Red panda truths

Nature and Environment

What's in a name?

Red pandas don't share many physical features with their giant monochrome namesakes, and their appearance is more likely to be compared to that of a raccoon or a cat. In fact the first published description of the animal referred to it as "Ailurus fulgens," which translates to something like "red shining cat." Taxonomically, however, they're part of their own unique family: Ailuridae.

Nature and Environment

Which came first, the red or the giant?

French zoologist Frederic Cuvier first described the red panda on record in 1825, almost half a century before the lolloping black-and-white bears were first cataloged. Exactly how the two species came to be called pandas is unclear, but some claims suggest the name is derived from "nigalya ponya," an old Nepalese term for bamboo-eating animal. Figures...

Nature and Environment

Dinner time

...since bamboo is a staple of both the red and the giant pandas' diet. So much so that they have extended wrist bones with thumb-like functions that help them strip the stalks. But the red panda, which has to consume 30 percent of its body weight daily, also eats bugs, fruit, eggs, bark and flowers. Pregnant females sometimes mix it up to include lizards, birds or rodents.

Nature and Environment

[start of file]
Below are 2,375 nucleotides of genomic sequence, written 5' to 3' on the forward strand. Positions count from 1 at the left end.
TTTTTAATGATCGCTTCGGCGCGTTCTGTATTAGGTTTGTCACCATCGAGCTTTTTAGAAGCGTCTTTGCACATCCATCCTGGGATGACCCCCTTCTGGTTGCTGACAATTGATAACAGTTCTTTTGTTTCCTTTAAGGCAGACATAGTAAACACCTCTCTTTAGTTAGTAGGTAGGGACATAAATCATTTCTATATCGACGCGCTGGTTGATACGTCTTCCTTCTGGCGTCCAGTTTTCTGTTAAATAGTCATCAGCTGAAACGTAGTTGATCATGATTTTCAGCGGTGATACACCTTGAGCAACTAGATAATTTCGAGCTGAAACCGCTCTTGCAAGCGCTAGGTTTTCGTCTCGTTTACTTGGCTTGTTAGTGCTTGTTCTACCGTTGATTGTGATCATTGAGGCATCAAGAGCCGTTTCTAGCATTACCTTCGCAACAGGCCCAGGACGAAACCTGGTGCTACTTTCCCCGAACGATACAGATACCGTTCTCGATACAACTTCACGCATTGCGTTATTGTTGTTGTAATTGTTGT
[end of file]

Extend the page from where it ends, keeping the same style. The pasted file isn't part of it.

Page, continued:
Maternal instinct

Red pandas tend to be solitary animals except during the breeding season, which starts in the late fall. After a four-month gestation period, the female typically gives birth to between one and four young — paler versions of herself. During their first days in the nest, the cubs have her undivided attention. At 3 months, they're changing color and beginning to nibble bamboo.

Nature and Environment

Growing up

The young remain with their mother in the nest for the first two and a half months, when she starts introducing them to the outside world and all the freedoms it has to offer. Though independent by the age of 8 months, the cubs don't leave their mother entirely until her next litter is born. Both females and males reach sexual maturity between 18 and 20 months of age.

Nature and Environment

In the tree tops

When not foraging for bamboo, red pandas spend most of their time way above the ground, moving among the trees with agility. They tend to take frequent naps among the branches as a way of conserving energy, but they also breed up high. They're at home in the wooded mountain habitats of Nepal, northern Myanmar and central China.

Nature and Environment

Surviving in the wild

With the number of animals left in the wild believed to be less than 10,000, and some suggestions putting the figure as low as 2,500, red pandas are categorized as endangered on the IUCN Red List. The main threats facing them are a loss of habitat and food sources as a result of deforestation to create space for agriculture and human housing. They are also hunted for their skins.

Nature and Environment

Ripe old age

Efforts have been ongoing for several years to establish conservation areas and projects to protect these raccoon-like creatures with a weakness for bamboo. Those that manage to survive poachers and pressures on the land they inhabit can live for as long as 14 years among the trees of their mountainous homes.

Apart from a weakness for bamboo, endangered red pandas don't have a whole lot in common with their black-and-white namesakes. They might look just as cute and cuddly, but are red pandas really pandas?